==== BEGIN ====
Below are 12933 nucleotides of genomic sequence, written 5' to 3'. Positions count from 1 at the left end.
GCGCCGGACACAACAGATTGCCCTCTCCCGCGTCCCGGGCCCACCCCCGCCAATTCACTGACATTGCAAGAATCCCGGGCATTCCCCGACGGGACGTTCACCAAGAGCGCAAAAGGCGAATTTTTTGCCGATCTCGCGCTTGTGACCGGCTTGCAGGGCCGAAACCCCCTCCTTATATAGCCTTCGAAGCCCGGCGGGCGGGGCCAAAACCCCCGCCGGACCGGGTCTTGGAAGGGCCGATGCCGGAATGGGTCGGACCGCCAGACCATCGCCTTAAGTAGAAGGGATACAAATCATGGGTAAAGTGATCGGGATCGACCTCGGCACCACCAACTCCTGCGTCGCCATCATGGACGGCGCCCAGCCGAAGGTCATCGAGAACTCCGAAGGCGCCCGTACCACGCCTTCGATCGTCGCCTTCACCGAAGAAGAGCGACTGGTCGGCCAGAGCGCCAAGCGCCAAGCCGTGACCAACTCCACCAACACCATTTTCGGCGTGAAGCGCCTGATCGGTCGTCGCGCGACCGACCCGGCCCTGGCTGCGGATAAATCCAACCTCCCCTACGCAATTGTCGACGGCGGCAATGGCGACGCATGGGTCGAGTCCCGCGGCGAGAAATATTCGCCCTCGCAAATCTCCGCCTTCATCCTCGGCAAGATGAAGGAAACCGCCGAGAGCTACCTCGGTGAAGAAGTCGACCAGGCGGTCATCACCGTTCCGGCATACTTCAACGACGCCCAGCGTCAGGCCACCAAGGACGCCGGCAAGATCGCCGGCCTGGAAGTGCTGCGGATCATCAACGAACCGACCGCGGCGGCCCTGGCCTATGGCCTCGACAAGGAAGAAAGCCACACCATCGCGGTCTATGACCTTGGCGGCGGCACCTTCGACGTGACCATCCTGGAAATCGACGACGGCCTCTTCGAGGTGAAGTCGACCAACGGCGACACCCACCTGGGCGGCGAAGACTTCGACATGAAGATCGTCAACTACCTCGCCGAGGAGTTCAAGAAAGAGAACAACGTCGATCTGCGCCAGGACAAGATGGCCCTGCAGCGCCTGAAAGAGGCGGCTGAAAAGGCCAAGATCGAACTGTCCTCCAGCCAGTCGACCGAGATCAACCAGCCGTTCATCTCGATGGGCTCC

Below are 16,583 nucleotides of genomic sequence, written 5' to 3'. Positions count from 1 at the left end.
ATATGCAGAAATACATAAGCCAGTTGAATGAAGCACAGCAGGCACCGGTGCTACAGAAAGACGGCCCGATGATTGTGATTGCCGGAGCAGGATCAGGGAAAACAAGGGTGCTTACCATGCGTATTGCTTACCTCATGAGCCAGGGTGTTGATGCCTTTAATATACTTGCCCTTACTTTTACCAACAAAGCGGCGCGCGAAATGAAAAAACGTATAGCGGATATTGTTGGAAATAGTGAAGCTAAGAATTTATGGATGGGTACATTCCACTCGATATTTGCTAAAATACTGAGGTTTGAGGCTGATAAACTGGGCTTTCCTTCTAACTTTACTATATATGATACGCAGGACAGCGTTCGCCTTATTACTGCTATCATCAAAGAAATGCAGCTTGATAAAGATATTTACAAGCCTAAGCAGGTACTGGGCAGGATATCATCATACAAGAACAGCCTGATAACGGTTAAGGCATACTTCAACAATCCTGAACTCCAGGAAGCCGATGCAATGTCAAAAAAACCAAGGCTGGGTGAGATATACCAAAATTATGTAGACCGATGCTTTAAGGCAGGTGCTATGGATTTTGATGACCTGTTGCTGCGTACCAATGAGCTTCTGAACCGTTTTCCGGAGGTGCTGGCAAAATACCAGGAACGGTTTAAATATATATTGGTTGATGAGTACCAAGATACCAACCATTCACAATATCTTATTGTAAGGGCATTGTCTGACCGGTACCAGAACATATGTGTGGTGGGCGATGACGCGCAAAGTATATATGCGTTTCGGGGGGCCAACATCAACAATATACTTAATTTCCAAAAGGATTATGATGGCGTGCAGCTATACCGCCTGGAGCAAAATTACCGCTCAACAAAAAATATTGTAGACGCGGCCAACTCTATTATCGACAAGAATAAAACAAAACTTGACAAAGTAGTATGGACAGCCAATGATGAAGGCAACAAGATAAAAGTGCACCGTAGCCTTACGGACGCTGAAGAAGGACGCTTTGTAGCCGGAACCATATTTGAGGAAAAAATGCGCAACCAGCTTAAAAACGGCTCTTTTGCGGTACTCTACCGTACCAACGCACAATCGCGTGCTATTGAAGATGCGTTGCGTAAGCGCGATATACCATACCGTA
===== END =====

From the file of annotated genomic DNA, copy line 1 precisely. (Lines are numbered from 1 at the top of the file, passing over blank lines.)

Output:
Below are 12933 nucleotides of genomic sequence, written 5' to 3'. Positions count from 1 at the left end.